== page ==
Tuesday, September 01, 2009

Perfidious Albion, seedy ads and The Economist

We have just blogged a new report to the French National Assembly on the subject of tax havens. Quite separately, we'd like to draw your attention to Annex 2 of the report, which includes the following image taken from the small ads section of The Economist magazine (we know, we know: they prefer to call themselves a newspaper, but sorry, it's a magazine).

The Economist has many interesting things to say, but when it comes to their attitude towards tax havens we don't claim to be fans. And the fact that they have been running these ads, and others like them, for decades highlights their rather relaxed position on the seedy side of financial capitalism.

To the eyes of impartial observers, such ads confirm that secret trusts, companies and offshore foundations are intrinsic parts of the Anglo-American model of laissez-faire capitalism. Far from being committed to free and transparent markets, the self-proclaimed apostle of neo-liberalism is taking advertising revenue from those who promote the exact opposite. As the authors of the French parliamentary report note (page 52):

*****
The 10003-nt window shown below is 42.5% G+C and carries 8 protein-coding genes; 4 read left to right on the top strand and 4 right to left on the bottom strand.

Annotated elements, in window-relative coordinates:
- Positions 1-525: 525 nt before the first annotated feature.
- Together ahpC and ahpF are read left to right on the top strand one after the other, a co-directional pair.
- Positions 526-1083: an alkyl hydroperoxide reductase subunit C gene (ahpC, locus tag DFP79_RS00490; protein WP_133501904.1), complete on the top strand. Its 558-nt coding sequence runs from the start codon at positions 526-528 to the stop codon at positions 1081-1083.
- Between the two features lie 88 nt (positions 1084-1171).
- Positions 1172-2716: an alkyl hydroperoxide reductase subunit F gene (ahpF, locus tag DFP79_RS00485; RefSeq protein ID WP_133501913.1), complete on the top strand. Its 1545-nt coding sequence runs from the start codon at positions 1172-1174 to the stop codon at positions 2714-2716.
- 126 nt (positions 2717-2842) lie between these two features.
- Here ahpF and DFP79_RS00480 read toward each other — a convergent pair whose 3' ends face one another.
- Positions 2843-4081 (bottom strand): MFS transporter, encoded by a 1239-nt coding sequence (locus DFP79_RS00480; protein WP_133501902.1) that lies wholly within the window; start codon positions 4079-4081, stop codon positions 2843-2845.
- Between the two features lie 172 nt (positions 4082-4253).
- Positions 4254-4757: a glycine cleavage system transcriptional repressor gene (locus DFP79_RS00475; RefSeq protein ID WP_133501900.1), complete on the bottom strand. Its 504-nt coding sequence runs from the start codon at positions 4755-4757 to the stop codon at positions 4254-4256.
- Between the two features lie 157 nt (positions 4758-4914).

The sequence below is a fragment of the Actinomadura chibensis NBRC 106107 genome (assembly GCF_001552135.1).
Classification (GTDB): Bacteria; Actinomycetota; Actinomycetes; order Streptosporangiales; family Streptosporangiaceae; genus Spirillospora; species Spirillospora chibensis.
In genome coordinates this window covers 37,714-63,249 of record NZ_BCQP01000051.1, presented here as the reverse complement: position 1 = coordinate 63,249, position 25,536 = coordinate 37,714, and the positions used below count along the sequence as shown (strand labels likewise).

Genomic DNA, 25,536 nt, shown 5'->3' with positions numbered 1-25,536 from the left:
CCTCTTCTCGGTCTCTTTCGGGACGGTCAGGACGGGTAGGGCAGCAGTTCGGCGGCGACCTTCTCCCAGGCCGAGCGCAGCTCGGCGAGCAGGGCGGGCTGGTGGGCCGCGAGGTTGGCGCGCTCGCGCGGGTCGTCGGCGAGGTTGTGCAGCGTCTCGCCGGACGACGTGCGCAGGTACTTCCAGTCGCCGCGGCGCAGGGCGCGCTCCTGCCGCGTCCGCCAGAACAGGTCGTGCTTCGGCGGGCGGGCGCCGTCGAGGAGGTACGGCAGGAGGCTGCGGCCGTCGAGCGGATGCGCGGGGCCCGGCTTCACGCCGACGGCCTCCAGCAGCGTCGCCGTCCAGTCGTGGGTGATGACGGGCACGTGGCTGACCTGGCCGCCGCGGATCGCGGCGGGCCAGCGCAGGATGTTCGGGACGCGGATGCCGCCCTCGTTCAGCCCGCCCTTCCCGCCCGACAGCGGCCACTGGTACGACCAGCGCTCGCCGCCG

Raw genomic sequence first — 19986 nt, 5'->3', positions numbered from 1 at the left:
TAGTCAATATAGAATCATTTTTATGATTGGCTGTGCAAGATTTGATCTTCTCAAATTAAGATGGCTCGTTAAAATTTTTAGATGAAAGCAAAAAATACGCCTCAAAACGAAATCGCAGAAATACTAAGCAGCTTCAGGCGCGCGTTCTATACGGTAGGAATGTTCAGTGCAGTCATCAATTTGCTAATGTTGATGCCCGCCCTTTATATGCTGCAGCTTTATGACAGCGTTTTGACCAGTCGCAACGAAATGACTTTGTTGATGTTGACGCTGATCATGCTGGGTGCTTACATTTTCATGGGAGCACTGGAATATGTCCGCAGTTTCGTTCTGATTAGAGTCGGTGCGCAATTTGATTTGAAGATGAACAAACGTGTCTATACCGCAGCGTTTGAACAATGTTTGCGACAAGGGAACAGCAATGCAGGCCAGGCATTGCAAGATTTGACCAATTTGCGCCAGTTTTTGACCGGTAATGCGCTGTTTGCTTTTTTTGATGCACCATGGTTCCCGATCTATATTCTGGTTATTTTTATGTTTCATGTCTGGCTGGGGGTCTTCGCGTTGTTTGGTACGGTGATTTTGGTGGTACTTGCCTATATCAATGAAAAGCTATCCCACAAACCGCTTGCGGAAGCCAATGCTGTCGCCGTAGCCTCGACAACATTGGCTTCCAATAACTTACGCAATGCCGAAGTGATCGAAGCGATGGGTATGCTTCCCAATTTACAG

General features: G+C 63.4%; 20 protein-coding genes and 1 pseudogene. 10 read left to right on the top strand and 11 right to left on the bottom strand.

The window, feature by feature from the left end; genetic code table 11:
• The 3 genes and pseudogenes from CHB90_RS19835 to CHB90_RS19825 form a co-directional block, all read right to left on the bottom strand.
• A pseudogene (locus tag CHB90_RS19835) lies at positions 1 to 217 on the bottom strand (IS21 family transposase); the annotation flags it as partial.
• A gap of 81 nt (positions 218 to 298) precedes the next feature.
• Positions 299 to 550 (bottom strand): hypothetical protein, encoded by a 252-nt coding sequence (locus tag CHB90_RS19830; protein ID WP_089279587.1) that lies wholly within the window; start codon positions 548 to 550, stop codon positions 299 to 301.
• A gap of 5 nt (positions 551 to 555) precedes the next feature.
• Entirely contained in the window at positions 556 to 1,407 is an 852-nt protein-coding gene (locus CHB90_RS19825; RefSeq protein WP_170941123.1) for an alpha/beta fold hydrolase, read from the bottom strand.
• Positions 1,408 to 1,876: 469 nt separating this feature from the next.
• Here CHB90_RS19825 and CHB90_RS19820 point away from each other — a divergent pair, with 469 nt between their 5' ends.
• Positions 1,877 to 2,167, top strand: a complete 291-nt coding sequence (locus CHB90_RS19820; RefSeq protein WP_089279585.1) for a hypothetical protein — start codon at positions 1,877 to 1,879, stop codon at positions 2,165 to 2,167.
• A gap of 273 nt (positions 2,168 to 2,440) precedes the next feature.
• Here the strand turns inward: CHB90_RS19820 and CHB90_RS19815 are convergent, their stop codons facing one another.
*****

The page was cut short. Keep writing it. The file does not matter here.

For a long time there has been a certain complacency towards offshore practices. Since the end of the 1950s, the “flexible attitude” of the Bank of England has allowed the development of the Eurodollar markets, which operate outside regulatory constraints. The permanence of this culture can be seen in the media, exemplified here by regular advertisements in the weekly British publication The Economist placed by operators based in London offering services for creating offshore companies and for offshore banking, and not exclusively working out of the United Kingdom.

This flexibility is offered as explanation for why London ranks alongside New York in the international financial system.

Distrust between the French and the perfidious British goes back many, many centuries. But in the past decade the Anglo-American economic model has heightened levels of distrust, especially when Prime Ministers Blair and Brown have visited Europe to preach the virtues of deregulated markets. That is all so much hubris under the bridge now, but ads such as these in The Economist do little to build confidence that the fight against tax havens is gaining traction.


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